By Chris Carmichael,
Founder and Head Coach of CTS
As the number of vaccinated people steadily rises, cycling events are proudly announcing their return and riders are eagerly signing up. Getting back to races, gran fondos, camps, tours and group rides is wonderful, but it also means ramping up or bringing greater focus to your cycling training. So, you’ve signed up for a goal event or planned a long-delayed cycling getaway… here’s how to become a stronger, faster, and better cyclist in 6 weeks.
Although I’m presenting this as a progression over six weeks, you can certainly incorporate aspects of each throughout the process. You don’t need to wait until Week 4 to ride with friends or go to the group ride to practice cycling skills. Aspects of recovery will be important from the beginning and throughout. They’re presented by week because it’s difficult to increase focus on everything at once, and this is a good order in which give these individual aspects of preparation more attention.
Week 1: Identify training goal and create/get a plan
Many cyclists used the last year of ‘work from home’, event cancellations, and travel restrictions to increase their monthly and annual training volume. That’s great, and as coaches we’re seeing it evidenced in TrainingPeaks data by year-over-year increases in Chronic Training Load (CTL). Where an athlete might typically start March with a CTL of 35, this March it was 50. That gives the athlete a higher starting point to build better-than-ever summer fitness.
What we’re also seeing, however, is that cyclists have more generalized fitness and less event-specific fitness. They have deeper aerobic foundations, good power at lactate threshold and often the ability to sustain lactate threshold power longer than before. These are all good things, but now it’s time to add in event-specific work like high-speed sprinting, accelerating from low speeds, repeated high-power efforts with limited recovery (think criteriums, cross-country and short track MTB), and VO2 max work.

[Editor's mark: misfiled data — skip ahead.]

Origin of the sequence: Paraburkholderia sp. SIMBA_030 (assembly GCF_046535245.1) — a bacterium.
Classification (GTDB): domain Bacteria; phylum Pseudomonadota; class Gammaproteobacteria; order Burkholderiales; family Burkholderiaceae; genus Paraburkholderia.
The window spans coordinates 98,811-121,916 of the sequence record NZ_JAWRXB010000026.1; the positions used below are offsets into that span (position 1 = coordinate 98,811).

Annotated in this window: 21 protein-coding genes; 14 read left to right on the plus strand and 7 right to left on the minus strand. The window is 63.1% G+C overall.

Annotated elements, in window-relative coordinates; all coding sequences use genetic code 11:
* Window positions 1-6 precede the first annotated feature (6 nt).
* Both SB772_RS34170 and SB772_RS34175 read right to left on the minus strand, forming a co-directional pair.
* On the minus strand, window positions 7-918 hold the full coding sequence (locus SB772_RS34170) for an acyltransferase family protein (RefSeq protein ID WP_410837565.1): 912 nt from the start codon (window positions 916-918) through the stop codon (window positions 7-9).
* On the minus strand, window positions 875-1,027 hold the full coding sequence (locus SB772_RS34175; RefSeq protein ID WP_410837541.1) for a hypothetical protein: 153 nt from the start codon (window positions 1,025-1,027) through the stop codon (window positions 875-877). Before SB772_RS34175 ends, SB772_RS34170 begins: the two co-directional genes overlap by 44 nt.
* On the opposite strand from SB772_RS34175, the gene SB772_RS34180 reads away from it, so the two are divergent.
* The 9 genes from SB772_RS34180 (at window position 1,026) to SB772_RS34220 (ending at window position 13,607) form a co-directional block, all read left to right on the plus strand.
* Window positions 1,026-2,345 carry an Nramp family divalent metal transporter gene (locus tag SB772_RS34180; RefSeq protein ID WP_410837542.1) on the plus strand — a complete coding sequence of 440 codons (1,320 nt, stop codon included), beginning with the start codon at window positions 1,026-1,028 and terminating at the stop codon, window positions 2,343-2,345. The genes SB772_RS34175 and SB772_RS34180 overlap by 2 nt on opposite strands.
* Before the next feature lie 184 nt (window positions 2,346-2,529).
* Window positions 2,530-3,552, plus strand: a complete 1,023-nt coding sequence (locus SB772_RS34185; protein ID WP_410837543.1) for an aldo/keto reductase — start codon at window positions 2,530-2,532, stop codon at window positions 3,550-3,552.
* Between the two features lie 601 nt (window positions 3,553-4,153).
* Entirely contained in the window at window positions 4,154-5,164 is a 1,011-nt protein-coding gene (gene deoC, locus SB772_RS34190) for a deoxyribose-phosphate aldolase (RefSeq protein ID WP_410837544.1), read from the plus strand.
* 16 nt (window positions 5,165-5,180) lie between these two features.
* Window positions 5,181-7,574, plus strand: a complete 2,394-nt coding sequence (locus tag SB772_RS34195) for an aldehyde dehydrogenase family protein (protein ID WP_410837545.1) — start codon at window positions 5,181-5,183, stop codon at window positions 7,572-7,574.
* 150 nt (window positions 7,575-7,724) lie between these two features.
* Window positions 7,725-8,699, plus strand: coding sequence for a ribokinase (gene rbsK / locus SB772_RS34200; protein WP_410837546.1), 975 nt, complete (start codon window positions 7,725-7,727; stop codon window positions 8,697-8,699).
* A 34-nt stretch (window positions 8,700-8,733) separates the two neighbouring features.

Identify the demands of the event or goal you’re preparing for, the kind of training required to better meet those demands, and the schedule needed to accomplish it. Six weeks is not a lot of time to experience transformative improvements in fitness, but it is enough time to make adjustments that can make a difference for your goal event. Training plans are available in the Trainright Membership, along with access to coaches and community to help you choose and adjust a plan. You can try it for free for 7 days, or get started with a personal coach instead.
Week 2: Focus on Fueling
Once you have a plan in place, you have to ensure your fueling choices can support your training. A six-week timeframe leading up to a goal event is not the time to create a calorie deficit and focus on weight loss. Instead, focus on supporting training workload with adequate calories. Overall energy intake is more important than the precision of your macronutrient (carbohydrate, protein, fat) composition, or even which macronutrient strategy you choose (carb-heavy vs. high protein vs. high fat, etc.).
On the bike, focus on a nutrition strategy that will work in your event. For long gran fondos and gravel race, marathon MTB, and high-mileage multiday tours it may be helpful to train your gut to consume more carbohydrate per hour (aiming for the upper end of the 60-90g/hr). For short and fast events like criteriums, shorter cross-country MTB, and even some shorter road races, there are fewer opportunities to eat, but thankfully less need to eat because of the short duration. For these events, you’ll want to practice nutrition strategies that optimize pre-event fueling and during-event hydration replenishment.
Week 3: Recovery Focus